Our audience is the Sound Bite Society, one that demands rudimentary snippets of information delivered by their individual choice of media.
The average American watches 5 hours of television a day. African-Americans? 7.12 hours a day. An average American kid spends about 900 hours in school per year, and watches around 1200 hours of television. Kids ages 6-11 spend about 28 hours a week in front of the TV. As Rousseau said, “the apparent ease with which children learn is their ruin.” What could be easier than television?
Sheila Murphy (How Television Invented the New Media) declares that “literally and figuratively, television informs how New Media is used.” An argument could just as easily be made that television separates the old from the new, the timeless from the dated, the current from the outdated. If any medium is the message, it is television.
Attention spans have become abbreviated, reduced to a length only sufficient to recognize a few of the staccato messages sprayed toward the viewer. Television information is fractured into ephemeral sound bites; once broadcast, the content, consumed or not, evaporates.
- On average, readers spend 15-20 seconds on each email they open.
- Within 0.3 seconds, a consumer can decide whether an advertisement is relevant or not.
- On average, readers only spend about 2 seconds looking at a print ad.
- One in every three visitors spends less than 15 seconds reading [web site] articles they land on.
- On the average web page, users have time to read at most 28% of the words during an average visit; 20% is more likely.
- Most visitors spend ten seconds in front of a [museum] object—seven to read the label, three to examine the thing itself.
According to one study, there was a general decrease in attracting power of [interpretive] signs as the number of words increased. Signs of 30 words resulted in 15.15% readers; 60-word signs had 14.88% readers; 120-word signs, 11.33%; and 240-word signs, 9.73%.
50 percent of American adults are unable to read an eighth grade level book.
Jeffrey Scheuer, in The Sound Bite Society: Television and the American Mind, states that,
- Television inherently simplifies complex ideas into emotional, self-oriented moral and political impulses;
- Television therefore impedes public consideration of complexity, ambiguity and connectedness in political and social issues…
Marshall McLuhan said, “we shape our tools and afterwards our tools shape us.” Television has has shaped recent generations of visitors to our parks, refuges, and museums. Whether or not we care for this transformation is irrelevant.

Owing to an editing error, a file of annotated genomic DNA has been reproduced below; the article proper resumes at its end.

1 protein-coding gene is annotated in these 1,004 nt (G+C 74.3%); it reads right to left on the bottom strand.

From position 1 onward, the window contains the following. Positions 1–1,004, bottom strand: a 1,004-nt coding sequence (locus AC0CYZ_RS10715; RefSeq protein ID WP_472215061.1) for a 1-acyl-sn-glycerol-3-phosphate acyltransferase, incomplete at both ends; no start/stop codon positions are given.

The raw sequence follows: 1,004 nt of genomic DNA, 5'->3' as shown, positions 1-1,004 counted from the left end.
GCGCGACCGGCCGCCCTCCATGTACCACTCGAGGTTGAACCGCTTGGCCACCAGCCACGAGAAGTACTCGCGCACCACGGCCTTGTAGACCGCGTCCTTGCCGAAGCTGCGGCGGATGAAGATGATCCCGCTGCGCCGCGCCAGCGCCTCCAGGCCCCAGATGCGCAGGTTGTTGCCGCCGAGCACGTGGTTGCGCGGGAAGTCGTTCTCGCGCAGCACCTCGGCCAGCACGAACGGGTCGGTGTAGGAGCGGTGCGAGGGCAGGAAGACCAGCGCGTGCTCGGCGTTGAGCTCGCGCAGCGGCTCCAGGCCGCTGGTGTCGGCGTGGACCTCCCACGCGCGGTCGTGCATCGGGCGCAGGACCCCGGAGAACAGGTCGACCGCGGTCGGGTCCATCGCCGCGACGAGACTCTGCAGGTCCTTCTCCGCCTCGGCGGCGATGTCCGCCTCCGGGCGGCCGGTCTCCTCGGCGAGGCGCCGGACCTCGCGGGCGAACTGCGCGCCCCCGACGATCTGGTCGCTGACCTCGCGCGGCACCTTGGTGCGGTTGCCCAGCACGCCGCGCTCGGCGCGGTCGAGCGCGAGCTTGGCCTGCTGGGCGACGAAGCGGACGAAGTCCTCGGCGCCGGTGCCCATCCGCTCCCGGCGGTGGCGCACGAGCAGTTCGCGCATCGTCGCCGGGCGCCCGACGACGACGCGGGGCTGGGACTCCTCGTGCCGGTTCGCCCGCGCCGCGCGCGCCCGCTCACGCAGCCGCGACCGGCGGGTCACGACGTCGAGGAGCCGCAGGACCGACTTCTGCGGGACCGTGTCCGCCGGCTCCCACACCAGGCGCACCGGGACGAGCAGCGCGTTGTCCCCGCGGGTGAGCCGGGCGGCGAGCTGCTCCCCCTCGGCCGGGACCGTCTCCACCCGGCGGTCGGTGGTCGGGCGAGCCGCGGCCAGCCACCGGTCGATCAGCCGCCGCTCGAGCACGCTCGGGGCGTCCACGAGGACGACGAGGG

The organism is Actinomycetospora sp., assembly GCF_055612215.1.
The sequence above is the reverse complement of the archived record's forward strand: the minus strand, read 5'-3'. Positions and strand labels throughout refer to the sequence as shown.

Find more statistics at Statista
One way that visitors manifest this transformation is through the devices they choose to access information. The chart above shows the trends in digital media and the various platforms that are currently available. Of equal importance are the programs that are chosen, such as Twitter, Facebook, Snapchat, etc.
A guerrilla interpreter is media agnostic. These media are not your children. If they no longer suit the need, they are be thrown away and replaced. Traditional media, such as printed guides and interpretive signs, are of no less inherent value than an iPad or an app. Each has a role. Each has a specific user demographic, a specific set of interpretive attributes, and specific instances where the medium is the one of choice.
A low tech application such as an interpretive panel, for example, is required in locations where connectivity is nonexistent. The same panel in an urban setting may be ignored by those bringing their own devices.
The devices visitors choose to bring is in constant flux, as seen in the chart above. The current trends is toward phablets, devices such as the iPhone 6 Plus that merge phone and tablet into a single device. By next Christmas, the trends may veer off in a new direction that no one can currently see.
Consider Integrating a specific strategy for reaching the BYOD (Bring Your Own Device) audience into your interpretive plans. Be sure that content can be easily distributed across multiple interpretive platforms. Torn between mobile web and a mobile app? Have one program feed both. Remember that text written for a website isn’t the same as text for an app. Each medium demands a tailored approach to content development. The messages remain the same, but the packaging changes with each medium and application.
A guerrilla interpreter must keep a finger on these trends. While the messages may be timeless, the interpretive platforms are transitory. You must be able to nimbly hop from one platform to another, staying focused on the content of the work rather than the platforms that are used to deliver that content. There is no medium that cannot be adapted to an interpreter’s uses. The job, as an interpreter, to decide which media best deliver your content to the audiences of your choosing.